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General information

There will be a come-together on Friday evening for those arriving in Cologne the day before the meeting.
We will meet in the restaurant Germania directly located at the river Rhine for eating, drinking and talking.
It will start at 19:00 and you can join anytime depending on your arrival time.

Saturday evening the official social event will take place as a river cruise with buffet-style dinner.

Holger offers to show some of the highlights of Cologne during a walk on Sunday afternoon.

This map gives an overview of the different EuroTcl locations.

Note, that lunches on Saturday and Sunday as well as the social event are included in the registration fee.

Dinner Ship


Photos from EuroTcl 2015

Program Schedule

19:00 Come Together at the Germania Restaurant
09:00 10:00 On-site registration, Meet and Greet
10:00 10:15 Welcome
Session: Tips and tricks
10:15 11:00 Csaba Nemethi How to Make Optimal Use of Drag & Drop with Tablelist (Demo script)
11:00 11:45 Arjen Markus My experiences with Tcl
11:45 13:15 Lunch
Session: AndroWish
13:15 14:00 Harald Oehlmann From Android Newbie to first Tcl apk
14:00 14:45 Christian Werner AndroWish meets the ingeniously delightful Internet of Things
14:45 15:30 Coffee break
15:30 16:15 Alexandru Dadalau Using dictionaries to store, manage and visualize 3D data
16:15 17:00 All State and Future of Tcl. Discussion with TCT members Jan Nijtmans and Jos Decoster
18:30 Social Event cruising the river Rhine
09:00 09:30 Meet and Greet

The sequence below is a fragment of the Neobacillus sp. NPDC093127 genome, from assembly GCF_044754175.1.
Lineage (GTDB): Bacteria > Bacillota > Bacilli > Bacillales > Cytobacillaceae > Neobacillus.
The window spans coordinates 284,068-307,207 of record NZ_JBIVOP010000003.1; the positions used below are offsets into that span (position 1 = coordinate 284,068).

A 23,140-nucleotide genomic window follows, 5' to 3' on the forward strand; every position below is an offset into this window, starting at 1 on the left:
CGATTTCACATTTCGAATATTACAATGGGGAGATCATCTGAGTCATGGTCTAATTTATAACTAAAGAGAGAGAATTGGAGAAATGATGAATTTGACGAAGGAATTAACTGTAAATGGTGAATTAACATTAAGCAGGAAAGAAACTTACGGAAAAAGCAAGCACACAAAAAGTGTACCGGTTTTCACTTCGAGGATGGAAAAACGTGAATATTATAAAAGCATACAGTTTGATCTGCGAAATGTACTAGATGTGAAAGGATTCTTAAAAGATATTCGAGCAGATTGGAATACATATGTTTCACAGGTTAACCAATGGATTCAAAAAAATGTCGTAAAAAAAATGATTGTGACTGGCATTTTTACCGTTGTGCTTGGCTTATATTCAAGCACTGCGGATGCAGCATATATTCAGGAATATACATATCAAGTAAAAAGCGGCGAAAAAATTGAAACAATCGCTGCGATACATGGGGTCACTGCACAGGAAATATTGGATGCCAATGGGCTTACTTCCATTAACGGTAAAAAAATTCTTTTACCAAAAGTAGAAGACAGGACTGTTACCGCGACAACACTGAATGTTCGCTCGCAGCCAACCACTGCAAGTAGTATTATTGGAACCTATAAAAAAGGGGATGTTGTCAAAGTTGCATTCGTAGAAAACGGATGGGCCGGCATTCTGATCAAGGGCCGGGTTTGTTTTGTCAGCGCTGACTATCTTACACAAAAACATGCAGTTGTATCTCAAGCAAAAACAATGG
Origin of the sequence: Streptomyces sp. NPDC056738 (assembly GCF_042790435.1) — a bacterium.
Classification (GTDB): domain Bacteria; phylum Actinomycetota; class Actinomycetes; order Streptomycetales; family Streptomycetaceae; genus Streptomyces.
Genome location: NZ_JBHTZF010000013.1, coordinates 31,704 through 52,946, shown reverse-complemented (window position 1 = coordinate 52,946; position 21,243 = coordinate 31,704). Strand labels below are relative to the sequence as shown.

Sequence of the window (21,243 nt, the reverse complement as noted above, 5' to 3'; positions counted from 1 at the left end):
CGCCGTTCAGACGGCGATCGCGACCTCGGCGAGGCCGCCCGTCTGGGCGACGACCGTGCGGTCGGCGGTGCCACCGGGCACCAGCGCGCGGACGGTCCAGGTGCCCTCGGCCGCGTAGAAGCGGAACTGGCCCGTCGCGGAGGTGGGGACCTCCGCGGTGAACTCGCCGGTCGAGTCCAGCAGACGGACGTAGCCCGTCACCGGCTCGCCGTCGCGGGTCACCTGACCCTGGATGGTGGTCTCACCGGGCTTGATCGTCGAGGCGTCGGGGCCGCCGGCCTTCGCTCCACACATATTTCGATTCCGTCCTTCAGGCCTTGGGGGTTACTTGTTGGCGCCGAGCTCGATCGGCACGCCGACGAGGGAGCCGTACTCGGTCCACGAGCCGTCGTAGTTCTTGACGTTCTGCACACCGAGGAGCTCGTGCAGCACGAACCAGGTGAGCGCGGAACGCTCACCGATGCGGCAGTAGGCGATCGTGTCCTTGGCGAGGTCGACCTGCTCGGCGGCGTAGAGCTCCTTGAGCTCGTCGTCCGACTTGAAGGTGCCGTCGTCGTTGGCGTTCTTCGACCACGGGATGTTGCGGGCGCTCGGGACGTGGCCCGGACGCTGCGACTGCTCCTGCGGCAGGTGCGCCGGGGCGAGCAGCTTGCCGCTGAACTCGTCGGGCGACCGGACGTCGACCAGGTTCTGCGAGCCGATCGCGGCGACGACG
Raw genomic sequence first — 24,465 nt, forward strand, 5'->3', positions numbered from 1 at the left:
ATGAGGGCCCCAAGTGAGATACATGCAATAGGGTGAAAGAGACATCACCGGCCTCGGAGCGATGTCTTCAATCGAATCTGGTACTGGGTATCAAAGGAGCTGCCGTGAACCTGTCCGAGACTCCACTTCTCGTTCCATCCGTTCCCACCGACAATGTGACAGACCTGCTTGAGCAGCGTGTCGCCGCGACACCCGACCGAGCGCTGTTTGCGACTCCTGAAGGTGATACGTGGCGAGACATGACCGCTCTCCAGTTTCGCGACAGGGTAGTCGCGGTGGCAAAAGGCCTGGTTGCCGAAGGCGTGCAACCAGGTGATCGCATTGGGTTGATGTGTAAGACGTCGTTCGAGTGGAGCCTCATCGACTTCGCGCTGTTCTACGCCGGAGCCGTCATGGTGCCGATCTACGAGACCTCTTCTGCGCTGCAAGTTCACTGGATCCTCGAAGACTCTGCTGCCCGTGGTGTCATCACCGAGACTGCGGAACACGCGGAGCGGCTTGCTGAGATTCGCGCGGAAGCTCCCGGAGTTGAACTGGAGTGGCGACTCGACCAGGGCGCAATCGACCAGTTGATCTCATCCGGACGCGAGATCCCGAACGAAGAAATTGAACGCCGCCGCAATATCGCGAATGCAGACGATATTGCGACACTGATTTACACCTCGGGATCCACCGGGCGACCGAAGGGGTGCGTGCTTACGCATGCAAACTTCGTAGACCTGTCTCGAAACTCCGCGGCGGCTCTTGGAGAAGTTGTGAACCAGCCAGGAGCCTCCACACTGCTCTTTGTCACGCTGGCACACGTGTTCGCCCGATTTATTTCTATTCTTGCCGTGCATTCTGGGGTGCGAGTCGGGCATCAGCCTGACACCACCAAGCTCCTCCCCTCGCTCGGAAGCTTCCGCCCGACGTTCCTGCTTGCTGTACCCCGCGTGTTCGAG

Session: Improvements
09:30 10:15 Jan Nijtmans Unicode 8 for Tcl
10:15 11:00 Christian Gollwitzer Speeding up VecTcl
11:00 11:15 Holger Jakobs Short talk: A ISO8601 compliant calendar widget
11:15 12:00 All Open discussion. Slot for ad-hoc presentation.
12:00 13:00 Lunch
Session: Automation and Monitoring
13:00 13:45 Paul Obermeier CAWT Use Cases
13:45 14:30 Ben Fuhrmannek QMON: Uncomplicated monitoring for small environments
14:30 15:00 Conclusion and Good bye

Talks and Presentations

Paul Obermeier
Jan Nijtmans
Ben Fuhrmannek
Alexandru Dadalau
Christian Werner
Harald Oehlmann
Csaba Nemethi
Christian Gollwitzer
Arjen Markus
Holger Jakobs
Paul Obermeier
CAWT Use Cases

CAWT - COM Automation With Tcl - was introduced at EuroTcl 2012 as a Work-In-Progress report. Since then several releases have been realized adding new modules and enhanced functionality.

CAWT is a high-level Tcl interface for scripting Microsoft Windows® applications having a COM interface. It uses Twapi for automation via the COM interface. Currently packages for Microsoft Excel, Word, PowerPoint, Outlook and Internet Explorer, MathWorks Matlab and Google Earth are available.

This talk will give an overview of the current status of CAWT and show example use cases of CAWT. The use cases range from simple additions to my personal "Swiss Knife" application toolset poApps to a Tcl and Microsoft Office based requirement, test and documentation framework used for an internal project at work.

Jan Nijtmans
Unicode 8 for Tcl
Work is in progress to improve the Unicode support for Tcl.
Some Unicode-related improvements already saw the light in Tcl 8.6, but keeping trace with the upcoming Unicode 8.0 standard is an ongoing challenge.
This talk will summarize which changes were done in Tcl 8.6, and which changes can be expected in future Tcl versions.
Ben Fuhrmannek
QMON: Uncomplicated monitoring for small environments

QMON is a simple open source monitoring application suitable for a small number of hosts and services. It aims to be a quick and secure alternative to nagios with focus on simplicity.